Aspiration and Purity
The aspiration must be for entire purification, especially
(1) purification from sex, so that no sex imaginations may enter and the sex impulse may cease,
(2) purification from desires and demands,
(3) purification from depression which is the result of disappointed desires.
It is the most important for you. Particularly what you must aspire for is peace in all the being, complete equanimity, samata. The feeling that peace is not enough must go. Peace and purity and equanimity once established, all the rest must be the Mother's free gift, not a result of the demand from the being. 
Sincerity and Purification
Sincerity! Sincerity! How sweet is the purity of thy presence! 
There is, besides, a marvellous joy in being sincere. Every act of sincerity carries in itself its own reward: the feeling of purification, of soaring upwards, of liberation one gets when one has rejected even one tiny particle of falsehood.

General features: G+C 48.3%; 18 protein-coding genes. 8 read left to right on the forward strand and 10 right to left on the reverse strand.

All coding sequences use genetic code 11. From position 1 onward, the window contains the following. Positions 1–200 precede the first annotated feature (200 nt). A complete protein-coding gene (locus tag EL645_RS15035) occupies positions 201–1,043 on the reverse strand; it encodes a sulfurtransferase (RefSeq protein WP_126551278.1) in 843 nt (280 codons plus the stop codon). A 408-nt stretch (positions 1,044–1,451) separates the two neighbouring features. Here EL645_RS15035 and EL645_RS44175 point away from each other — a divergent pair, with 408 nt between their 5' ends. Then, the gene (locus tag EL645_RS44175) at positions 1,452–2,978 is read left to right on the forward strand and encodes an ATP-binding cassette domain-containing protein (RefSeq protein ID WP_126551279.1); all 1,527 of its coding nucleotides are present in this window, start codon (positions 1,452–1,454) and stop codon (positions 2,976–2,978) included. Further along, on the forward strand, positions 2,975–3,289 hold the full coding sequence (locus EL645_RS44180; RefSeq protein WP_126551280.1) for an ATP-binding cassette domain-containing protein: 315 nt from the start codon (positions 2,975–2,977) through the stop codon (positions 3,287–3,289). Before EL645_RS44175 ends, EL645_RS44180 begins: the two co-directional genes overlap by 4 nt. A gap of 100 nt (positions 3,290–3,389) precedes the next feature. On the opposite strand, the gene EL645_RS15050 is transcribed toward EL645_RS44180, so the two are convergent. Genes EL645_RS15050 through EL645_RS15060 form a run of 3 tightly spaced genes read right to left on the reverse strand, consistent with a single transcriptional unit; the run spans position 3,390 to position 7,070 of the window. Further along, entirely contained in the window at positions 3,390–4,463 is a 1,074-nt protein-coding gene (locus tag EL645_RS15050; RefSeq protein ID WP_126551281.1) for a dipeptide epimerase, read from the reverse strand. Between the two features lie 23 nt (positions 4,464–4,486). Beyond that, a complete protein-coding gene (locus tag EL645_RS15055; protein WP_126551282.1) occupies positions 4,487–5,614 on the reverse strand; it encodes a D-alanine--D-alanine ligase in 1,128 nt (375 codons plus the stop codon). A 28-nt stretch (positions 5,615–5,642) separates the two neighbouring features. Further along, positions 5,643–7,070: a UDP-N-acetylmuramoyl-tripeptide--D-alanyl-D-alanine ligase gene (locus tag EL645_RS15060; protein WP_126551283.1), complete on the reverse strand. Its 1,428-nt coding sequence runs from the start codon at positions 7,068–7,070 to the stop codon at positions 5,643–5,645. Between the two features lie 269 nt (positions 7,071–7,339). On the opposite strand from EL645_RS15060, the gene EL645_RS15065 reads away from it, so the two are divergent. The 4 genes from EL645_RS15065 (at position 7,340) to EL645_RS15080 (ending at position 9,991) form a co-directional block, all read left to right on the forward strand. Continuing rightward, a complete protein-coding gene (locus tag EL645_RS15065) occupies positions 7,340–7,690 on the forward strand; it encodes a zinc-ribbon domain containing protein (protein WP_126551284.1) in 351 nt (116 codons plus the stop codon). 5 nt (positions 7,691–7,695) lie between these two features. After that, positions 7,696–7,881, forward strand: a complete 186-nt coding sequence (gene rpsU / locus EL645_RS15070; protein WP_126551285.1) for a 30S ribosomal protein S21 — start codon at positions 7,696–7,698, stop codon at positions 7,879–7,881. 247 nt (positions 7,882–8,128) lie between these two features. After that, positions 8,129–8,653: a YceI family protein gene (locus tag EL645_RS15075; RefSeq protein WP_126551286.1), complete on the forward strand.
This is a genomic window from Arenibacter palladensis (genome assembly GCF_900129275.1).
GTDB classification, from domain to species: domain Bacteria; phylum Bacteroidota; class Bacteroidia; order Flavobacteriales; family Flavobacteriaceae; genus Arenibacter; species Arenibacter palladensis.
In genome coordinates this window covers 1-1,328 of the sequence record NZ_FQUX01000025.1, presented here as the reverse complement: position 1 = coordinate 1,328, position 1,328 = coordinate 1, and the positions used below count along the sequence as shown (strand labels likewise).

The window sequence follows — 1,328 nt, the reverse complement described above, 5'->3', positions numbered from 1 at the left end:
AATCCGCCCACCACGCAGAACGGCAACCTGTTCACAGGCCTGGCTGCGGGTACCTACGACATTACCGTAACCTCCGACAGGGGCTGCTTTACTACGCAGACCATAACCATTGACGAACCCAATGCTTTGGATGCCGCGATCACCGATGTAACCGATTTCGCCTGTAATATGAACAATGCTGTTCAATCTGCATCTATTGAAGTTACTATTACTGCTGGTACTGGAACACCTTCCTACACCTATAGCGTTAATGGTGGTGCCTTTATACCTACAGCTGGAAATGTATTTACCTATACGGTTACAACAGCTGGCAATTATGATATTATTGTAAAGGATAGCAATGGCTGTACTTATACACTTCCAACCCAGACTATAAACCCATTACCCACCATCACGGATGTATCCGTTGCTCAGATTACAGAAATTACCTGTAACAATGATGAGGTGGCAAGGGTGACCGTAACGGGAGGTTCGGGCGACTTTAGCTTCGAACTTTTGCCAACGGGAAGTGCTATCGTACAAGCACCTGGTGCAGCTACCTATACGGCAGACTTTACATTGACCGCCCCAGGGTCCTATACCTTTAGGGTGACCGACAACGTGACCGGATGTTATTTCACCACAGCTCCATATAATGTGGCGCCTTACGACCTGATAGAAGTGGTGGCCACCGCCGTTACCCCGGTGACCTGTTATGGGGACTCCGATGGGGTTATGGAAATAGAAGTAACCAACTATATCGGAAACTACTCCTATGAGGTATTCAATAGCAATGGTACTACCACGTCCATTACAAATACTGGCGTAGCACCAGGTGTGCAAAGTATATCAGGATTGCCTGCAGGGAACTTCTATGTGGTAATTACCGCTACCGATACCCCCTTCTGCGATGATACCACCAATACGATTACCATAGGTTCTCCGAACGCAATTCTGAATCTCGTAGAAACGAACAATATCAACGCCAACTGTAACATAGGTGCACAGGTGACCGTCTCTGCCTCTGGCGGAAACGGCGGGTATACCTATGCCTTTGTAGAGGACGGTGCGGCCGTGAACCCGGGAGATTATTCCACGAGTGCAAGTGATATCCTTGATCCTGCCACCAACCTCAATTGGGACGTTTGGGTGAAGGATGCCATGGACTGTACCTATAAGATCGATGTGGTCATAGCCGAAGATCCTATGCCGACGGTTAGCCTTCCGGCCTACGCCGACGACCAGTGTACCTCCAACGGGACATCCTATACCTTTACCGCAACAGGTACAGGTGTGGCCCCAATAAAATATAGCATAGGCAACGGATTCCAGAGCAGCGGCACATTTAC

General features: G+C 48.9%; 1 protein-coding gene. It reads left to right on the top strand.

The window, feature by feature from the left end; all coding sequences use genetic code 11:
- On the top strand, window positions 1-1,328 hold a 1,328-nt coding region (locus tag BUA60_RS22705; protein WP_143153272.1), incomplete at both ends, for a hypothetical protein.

Love and Purity
In this way it is not necessary to introduce the principle of love into the explanation. But if you want to know or understand the nature of the Force or the Power that enables or brings about this transformation—particularly where evil is concerned, but also with ugliness to a certain extent—you see that love is obviously the most potent and integral of all powers—integral in the sense that it applies in all cases. It is even more powerful than the power of purification which dissolves all bad will and which is, as it were, the master of the adverse forces, but which has not the direct power of transformation. The power of purification first dissolves in order to allow the transformation afterwards. It destroys one form in order to be able to create a better one, whereas love need not dissolve in order to transform; it possesses the direct power of transformation. Love is like a flame that changes what is hard into something malleable and even sublimates this malleable thing into a kind of purified vapour—it does not destroy, it transforms. 
The love that one contains in silence acts within oneself for purification and transformation. The love that one turns outwards—if one does it in a pure and disinterested way—may occasionally help others. But most often they receive it wrongly... So you must do as your instinct guides you.